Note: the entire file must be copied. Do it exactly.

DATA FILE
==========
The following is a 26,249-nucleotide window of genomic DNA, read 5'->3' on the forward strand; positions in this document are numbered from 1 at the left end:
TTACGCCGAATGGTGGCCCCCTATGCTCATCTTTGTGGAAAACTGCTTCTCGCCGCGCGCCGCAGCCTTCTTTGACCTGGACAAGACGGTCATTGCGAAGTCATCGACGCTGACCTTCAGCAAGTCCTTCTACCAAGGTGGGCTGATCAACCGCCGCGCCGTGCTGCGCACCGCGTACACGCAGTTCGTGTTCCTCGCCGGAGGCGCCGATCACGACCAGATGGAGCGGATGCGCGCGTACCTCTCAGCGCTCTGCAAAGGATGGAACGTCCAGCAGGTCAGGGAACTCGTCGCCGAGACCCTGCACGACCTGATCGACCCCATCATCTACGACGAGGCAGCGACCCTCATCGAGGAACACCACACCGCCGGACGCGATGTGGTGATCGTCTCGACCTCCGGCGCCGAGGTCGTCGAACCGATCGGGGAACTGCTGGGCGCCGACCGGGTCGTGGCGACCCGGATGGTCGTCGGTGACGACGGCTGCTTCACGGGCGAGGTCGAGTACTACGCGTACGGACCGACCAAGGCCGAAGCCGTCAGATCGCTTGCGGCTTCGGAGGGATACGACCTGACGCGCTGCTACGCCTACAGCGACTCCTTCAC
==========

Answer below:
The following is a 26,249-nucleotide window of genomic DNA, read 5'->3' on the forward strand; positions in this document are numbered from 1 at the left end:
TTACGCCGAATGGTGGCCCCCTATGCTCATCTTTGTGGAAAACTGCTTCTCGCCGCGCGCCGCAGCCTTCTTTGACCTGGACAAGACGGTCATTGCGAAGTCATCGACGCTGACCTTCAGCAAGTCCTTCTACCAAGGTGGGCTGATCAACCGCCGCGCCGTGCTGCGCACCGCGTACACGCAGTTCGTGTTCCTCGCCGGAGGCGCCGATCACGACCAGATGGAGCGGATGCGCGCGTACCTCTCAGCGCTCTGCAAAGGATGGAACGTCCAGCAGGTCAGGGAACTCGTCGCCGAGACCCTGCACGACCTGATCGACCCCATCATCTACGACGAGGCAGCGACCCTCATCGAGGAACACCACACCGCCGGACGCGATGTGGTGATCGTCTCGACCTCCGGCGCCGAGGTCGTCGAACCGATCGGGGAACTGCTGGGCGCCGACCGGGTCGTGGCGACCCGGATGGTCGTCGGTGACGACGGCTGCTTCACGGGCGAGGTCGAGTACTACGCGTACGGACCGACCAAGGCCGAAGCCGTCAGATCGCTTGCGGCTTCGGAGGGATACGACCTGACGCGCTGCTACGCCTACAGCGACTCCTTCAC